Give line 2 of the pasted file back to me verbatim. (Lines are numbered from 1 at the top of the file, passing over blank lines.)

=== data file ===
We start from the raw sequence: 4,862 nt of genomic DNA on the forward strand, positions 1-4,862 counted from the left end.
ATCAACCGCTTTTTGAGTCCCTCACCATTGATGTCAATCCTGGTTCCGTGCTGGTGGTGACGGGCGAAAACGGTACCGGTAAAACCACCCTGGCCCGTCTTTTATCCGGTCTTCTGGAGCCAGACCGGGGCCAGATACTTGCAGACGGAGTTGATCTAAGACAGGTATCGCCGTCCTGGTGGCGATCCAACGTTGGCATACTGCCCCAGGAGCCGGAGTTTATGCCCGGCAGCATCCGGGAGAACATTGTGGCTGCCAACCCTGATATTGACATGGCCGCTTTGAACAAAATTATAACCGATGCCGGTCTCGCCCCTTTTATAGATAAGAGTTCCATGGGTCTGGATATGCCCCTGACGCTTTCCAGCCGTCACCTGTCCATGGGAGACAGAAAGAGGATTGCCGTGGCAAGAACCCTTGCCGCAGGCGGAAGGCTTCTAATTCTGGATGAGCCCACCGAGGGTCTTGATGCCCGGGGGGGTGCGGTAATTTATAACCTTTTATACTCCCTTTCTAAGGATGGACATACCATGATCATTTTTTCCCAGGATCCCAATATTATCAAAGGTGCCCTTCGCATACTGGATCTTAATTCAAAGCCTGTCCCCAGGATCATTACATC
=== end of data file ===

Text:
ATCAACCGCTTTTTGAGTCCCTCACCATTGATGTCAATCCTGGTTCCGTGCTGGTGGTGACGGGCGAAAACGGTACCGGTAAAACCACCCTGGCCCGTCTTTTATCCGGTCTTCTGGAGCCAGACCGGGGCCAGATACTTGCAGACGGAGTTGATCTAAGACAGGTATCGCCGTCCTGGTGGCGATCCAACGTTGGCATACTGCCCCAGGAGCCGGAGTTTATGCCCGGCAGCATCCGGGAGAACATTGTGGCTGCCAACCCTGATATTGACATGGCCGCTTTGAACAAAATTATAACCGATGCCGGTCTCGCCCCTTTTATAGATAAGAGTTCCATGGGTCTGGATATGCCCCTGACGCTTTCCAGCCGTCACCTGTCCATGGGAGACAGAAAGAGGATTGCCGTGGCAAGAACCCTTGCCGCAGGCGGAAGGCTTCTAATTCTGGATGAGCCCACCGAGGGTCTTGATGCCCGGGGGGGTGCGGTAATTTATAACCTTTTATACTCCCTTTCTAAGGATGGACATACCATGATCATTTTTTCCCAGGATCCCAATATTATCAAAGGTGCCCTTCGCATACTGGATCTTAATTCAAAGCCTGTCCCCAGGATCATTACATC